An air quality advisory has been issued for Wednesday and Thursday. (Photo by luchschen/Getty Images via Canva)

The Oregon Department of Environmental Quality and Southwest Clean Air Agency issued an air quality advisory Wednesday for an area that includes Philomath, as well as the Portland-Vancouver metro, Salem, Albany, Corvallis and surrounding areas, due to elevated levels of ozone pollution, or smog.

DEQ and SWCAA expect ozone pollution to be elevated Wednesday and reach levels Thursday that could be unhealthy for sensitive groups, including children, pregnant people, older adults and people with heart disease or respiratory conditions. Health officials recommend sensitive groups limit outdoor activity when pollution levels are high.

The agencies expect the air quality advisory to last until Thursday night.

The agencies urge residents to protect their health and limit activities that cause pollution during the heat wave. Recommendations include:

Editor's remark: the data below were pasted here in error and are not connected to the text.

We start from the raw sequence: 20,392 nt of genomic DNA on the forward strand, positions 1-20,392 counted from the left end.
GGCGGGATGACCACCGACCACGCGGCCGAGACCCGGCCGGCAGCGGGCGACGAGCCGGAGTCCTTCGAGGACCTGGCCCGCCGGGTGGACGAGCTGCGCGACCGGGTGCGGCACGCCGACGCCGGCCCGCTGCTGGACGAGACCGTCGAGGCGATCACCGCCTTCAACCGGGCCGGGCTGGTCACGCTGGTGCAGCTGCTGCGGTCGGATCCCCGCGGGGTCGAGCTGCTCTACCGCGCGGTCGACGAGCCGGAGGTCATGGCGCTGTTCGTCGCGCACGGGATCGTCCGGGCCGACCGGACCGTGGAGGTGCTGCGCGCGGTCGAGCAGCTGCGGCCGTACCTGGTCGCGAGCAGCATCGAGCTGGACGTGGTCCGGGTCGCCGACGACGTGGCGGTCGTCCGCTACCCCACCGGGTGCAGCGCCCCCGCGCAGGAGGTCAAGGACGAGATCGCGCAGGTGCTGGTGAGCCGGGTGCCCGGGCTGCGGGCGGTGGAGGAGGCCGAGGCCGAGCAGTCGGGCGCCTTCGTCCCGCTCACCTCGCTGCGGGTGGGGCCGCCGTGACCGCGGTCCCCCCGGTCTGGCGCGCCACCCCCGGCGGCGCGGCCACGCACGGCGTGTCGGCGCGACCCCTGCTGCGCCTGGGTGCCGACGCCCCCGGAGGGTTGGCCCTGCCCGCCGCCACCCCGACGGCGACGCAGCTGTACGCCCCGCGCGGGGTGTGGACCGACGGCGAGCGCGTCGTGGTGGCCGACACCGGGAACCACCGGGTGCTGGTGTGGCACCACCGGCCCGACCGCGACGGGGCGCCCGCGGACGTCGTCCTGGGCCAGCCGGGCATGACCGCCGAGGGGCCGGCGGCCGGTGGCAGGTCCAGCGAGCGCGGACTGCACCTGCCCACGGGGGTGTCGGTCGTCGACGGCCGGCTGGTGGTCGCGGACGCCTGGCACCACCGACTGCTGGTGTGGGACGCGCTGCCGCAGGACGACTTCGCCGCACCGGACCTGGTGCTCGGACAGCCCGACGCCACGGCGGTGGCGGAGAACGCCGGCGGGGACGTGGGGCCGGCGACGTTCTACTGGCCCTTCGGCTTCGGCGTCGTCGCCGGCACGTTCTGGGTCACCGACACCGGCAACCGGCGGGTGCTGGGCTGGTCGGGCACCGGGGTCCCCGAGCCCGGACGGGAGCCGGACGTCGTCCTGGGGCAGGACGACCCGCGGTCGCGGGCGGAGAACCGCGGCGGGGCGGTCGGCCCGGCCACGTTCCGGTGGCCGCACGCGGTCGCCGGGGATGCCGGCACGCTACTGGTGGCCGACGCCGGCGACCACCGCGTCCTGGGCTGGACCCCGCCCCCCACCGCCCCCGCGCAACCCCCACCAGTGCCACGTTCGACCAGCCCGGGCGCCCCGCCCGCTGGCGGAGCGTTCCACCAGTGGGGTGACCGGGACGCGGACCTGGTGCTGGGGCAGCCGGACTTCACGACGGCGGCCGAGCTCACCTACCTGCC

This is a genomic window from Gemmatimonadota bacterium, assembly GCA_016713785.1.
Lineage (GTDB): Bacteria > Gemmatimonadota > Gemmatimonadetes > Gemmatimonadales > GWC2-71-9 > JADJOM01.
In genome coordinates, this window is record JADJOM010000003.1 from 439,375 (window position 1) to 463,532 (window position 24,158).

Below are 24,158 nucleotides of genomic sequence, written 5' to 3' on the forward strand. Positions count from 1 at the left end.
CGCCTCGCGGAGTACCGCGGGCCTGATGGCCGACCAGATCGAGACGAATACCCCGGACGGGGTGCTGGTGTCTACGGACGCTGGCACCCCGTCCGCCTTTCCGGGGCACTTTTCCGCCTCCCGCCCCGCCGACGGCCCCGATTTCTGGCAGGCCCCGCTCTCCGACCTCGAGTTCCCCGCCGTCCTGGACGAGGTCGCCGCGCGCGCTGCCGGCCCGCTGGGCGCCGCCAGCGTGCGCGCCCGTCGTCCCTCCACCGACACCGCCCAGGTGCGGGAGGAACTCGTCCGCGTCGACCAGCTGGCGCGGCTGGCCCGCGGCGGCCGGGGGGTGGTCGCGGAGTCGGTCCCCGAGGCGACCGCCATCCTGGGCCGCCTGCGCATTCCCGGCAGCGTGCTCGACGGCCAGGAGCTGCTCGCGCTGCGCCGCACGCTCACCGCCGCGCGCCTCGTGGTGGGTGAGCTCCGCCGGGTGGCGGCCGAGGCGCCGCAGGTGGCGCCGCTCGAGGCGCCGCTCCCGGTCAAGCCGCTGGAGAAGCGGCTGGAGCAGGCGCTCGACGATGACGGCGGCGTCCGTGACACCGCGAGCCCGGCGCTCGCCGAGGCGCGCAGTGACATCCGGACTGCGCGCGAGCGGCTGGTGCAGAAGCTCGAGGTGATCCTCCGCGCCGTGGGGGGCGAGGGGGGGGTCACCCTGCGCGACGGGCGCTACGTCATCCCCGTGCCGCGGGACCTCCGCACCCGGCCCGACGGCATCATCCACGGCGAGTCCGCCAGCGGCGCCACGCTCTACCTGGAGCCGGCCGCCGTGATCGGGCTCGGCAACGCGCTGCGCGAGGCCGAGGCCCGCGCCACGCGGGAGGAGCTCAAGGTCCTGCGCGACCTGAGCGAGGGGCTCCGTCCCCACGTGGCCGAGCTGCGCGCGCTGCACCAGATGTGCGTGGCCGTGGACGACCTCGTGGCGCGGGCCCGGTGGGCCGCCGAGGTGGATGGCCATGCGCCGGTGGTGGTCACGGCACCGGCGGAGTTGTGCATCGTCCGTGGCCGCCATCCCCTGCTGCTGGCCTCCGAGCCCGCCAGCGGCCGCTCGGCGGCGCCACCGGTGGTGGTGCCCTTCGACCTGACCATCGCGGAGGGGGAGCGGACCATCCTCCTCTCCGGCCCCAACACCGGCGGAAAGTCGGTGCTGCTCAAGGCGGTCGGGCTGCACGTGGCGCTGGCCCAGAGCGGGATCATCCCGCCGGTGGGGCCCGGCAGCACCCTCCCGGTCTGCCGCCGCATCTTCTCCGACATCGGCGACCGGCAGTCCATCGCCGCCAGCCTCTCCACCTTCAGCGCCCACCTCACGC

• Limit driving by using public transit, carpooling or other alternative transportation.

• Avoid unnecessary engine idling. 

• Refuel vehicles during cooler evening hours. 

• Postpone mowing the lawn or using leaf blowers.

• Postpone painting and aerosol spray projects.

• Smog irritates the eyes, nose and lungs and contributes to breathing problems. Consult your health-care provider if these symptoms worsen.

As of 12:30 p.m. Wednesday, the Air Quality Index level for the Corvallis area was listed as “moderate.”

Ozone forms when hot temperatures and low winds combine with pollution from cars, gas-powered engines and chemicals in paints and aerosols. These air pollutants react with sunlight and heat to produce ozone and haze.

Ozone pollution increases throughout the day with exposure to sunlight, so pollution levels tend to be highest during afternoons and early evenings. Air quality monitors may show good air quality in the morning, then quickly jump to unhealthy levels later in the day.

Check current air quality conditions and advisories on DEQ’s Air Quality Index or by downloading the free OregonAIR app on a smartphone.